Since 2010, the U.S. Environmental Protection Agency has picked five cities each year for its Greening America's Capitals project. On this year’s list? Des Moines.

The project will focus on revitalizing the 6th Avenue Corridor in downtown Des Moines.  The idea is to make the corridor friendlier to pedestrians, with wider sidewalks, improved lightning and larger bus stop shelters.

The head of the Iowa Department of Natural Resources  asked the governor and his budget advisors for  more than a million dollars to hire new inspectors for the state’s livestock facilities.  But that  may not be enough to prevent the federal Environmental Protection agency 

from taking over enforcement of clean water standards.

USGS

  A strategy on how Iowa will cut back farm and sewage treatment pollution released today by Governor Branstad’s office is being criticized for being too friendly to farmers. As Iowa Public Radio’s Clay Masters reports, its intent is to shrink a dead zone in the nation’s top commercial fishery in the Gulf of Mexico.

Iowa Young Birders

Aug 25, 2012

Iowa Young Birders is a new program to get kids outside and develop their interest in birds.  Executive director Carl Bendorf says the nonprofit is a first of its kind in the state.

www.iowayoungbirders.org

Iowa State University

Farmers are already making changes to adjust to global warming. A researcher from Iowa State University meets with agriculture officials, including USDA Secretary Tom Vilsack, in Washington, D.C. Thursday.  ISU Climate Science Program Director Dr. Gene Takle is briefing Vilsack and other officials on how to prepare and plan for global warming.  He says climate change actually has some benefits for farmers, at least in the short-term. But he the greatest risk for the industry is unpredictability and wild fluctuations in weather patterns.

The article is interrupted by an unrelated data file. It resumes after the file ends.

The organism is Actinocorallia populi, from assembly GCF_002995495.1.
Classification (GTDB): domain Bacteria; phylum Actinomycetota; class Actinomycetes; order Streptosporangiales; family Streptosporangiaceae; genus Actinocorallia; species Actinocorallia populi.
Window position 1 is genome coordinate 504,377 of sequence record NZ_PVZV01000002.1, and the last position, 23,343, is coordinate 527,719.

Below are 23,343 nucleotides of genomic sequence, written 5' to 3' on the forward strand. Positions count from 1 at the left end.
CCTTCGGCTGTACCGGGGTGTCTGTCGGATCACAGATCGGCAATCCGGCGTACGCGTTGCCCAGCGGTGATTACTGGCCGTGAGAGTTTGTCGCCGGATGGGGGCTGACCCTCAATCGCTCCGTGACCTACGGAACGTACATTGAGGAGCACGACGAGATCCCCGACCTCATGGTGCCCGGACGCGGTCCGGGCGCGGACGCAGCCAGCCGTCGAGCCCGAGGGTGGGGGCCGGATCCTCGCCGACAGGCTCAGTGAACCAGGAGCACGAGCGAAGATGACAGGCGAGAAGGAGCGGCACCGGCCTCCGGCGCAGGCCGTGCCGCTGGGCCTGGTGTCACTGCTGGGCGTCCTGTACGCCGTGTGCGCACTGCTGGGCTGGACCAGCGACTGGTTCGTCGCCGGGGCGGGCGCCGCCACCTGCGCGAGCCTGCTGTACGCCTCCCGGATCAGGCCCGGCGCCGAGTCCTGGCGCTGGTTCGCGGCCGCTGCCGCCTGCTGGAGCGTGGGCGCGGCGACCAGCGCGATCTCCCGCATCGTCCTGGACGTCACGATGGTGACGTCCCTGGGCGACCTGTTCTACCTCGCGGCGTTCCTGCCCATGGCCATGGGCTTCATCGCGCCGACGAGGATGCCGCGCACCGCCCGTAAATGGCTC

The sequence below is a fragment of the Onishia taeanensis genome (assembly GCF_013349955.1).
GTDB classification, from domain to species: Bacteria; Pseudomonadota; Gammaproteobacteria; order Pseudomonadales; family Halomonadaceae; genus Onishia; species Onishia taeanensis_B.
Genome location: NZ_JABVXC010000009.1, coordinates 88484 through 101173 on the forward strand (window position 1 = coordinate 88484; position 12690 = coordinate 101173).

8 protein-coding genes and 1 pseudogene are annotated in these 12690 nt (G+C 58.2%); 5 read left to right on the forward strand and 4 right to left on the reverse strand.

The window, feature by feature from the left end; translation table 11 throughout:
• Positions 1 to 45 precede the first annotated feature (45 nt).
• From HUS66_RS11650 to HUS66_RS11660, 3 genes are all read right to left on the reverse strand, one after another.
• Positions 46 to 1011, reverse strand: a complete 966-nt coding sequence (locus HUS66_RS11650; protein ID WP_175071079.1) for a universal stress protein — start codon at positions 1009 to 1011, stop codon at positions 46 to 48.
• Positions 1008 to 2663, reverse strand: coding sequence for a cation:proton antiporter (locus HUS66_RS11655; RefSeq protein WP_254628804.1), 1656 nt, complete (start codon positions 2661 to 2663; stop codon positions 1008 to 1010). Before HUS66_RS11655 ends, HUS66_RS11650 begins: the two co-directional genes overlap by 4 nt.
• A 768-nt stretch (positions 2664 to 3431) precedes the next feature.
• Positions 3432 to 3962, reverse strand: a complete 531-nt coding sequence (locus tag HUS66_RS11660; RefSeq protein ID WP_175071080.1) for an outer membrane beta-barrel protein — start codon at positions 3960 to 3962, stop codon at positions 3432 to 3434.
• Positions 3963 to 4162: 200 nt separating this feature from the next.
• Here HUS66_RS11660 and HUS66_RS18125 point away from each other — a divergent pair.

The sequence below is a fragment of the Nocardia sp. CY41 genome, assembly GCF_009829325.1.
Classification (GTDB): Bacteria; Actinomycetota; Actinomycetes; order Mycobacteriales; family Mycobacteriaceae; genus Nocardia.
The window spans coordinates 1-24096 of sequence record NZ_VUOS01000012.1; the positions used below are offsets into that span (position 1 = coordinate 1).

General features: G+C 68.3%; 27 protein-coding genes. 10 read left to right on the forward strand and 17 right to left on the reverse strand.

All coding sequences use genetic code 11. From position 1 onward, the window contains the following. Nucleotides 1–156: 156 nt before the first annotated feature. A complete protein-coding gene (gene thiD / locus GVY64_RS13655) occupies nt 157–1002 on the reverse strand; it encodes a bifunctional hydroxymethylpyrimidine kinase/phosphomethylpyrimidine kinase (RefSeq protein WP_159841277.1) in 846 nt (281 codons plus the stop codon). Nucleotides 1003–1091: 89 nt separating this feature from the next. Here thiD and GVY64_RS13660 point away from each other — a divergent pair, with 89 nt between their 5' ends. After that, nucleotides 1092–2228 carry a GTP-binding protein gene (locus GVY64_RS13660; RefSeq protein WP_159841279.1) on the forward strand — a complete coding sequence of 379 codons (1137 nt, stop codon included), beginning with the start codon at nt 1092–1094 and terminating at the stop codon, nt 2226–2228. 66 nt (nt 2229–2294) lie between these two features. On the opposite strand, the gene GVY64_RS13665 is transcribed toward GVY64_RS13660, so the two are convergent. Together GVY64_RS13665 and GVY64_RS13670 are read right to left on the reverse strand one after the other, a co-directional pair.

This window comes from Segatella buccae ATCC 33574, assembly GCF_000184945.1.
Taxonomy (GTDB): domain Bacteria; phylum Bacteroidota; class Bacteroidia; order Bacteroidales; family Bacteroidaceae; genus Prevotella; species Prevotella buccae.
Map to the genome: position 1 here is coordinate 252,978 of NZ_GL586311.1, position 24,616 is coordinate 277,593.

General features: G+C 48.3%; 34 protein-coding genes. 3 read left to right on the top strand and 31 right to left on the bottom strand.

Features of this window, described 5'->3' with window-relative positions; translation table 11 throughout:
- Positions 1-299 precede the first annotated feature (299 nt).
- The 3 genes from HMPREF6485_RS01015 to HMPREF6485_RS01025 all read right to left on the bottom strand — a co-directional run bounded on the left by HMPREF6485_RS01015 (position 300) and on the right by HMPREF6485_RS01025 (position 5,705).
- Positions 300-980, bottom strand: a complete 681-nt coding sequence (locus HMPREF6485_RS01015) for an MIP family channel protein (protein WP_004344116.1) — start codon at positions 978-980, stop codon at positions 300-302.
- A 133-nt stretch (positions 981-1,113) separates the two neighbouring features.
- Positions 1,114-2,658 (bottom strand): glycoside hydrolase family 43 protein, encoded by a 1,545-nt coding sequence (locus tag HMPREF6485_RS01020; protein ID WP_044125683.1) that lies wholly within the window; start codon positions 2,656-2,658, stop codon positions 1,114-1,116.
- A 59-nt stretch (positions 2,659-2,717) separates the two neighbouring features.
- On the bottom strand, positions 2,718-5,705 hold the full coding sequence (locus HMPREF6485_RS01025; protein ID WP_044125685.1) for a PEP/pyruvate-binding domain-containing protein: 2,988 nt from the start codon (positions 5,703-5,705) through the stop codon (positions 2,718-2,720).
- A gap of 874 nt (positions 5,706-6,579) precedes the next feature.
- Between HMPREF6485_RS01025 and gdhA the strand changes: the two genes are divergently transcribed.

Spring may be the time when a young man’s fancy turns to love, but for many species late winter is the season of love. It's Wildlife Day on Talk of Iowa and with eagles nesting, barred owls calling and cardinals singing, we’ll celebrate Valentine’s Day with wildlife biologist Dr. Jim Pease of Ames.

Norman Borlaug, an Iowa farm boy who became the father of the Green Revolution, is credited with saving over a billion people worldwide from starvation. Today, Charity speaks with biographer Noel Vietmeyer about his book “Our Daily Bread: The Essential Norman Borlaug” (Bracing Books) and Ambassador Kenneth Quinn of Des Moines, President of the World Food Prize Foundation.

Food Wasted

Feb 1, 2012

According to the EPA, more than 34 million tons of food waste ends up in landfills each year. Iowa generated nearly 3 million tons in 2010, but some Iowans are working to keep waste out of Iowa's landfills. Bakery goods that don’t get eaten or go bad, food scraps and bi-products of the food preparation process can all be recycled. In Anamosa, Endres Processing turns this waste into feed for Iowa’s livestock. We’ll hear from Brad Edwards, a manager at the plant about what goes on there and how he feeds his own cattle the processed waste in addition to traditional feed.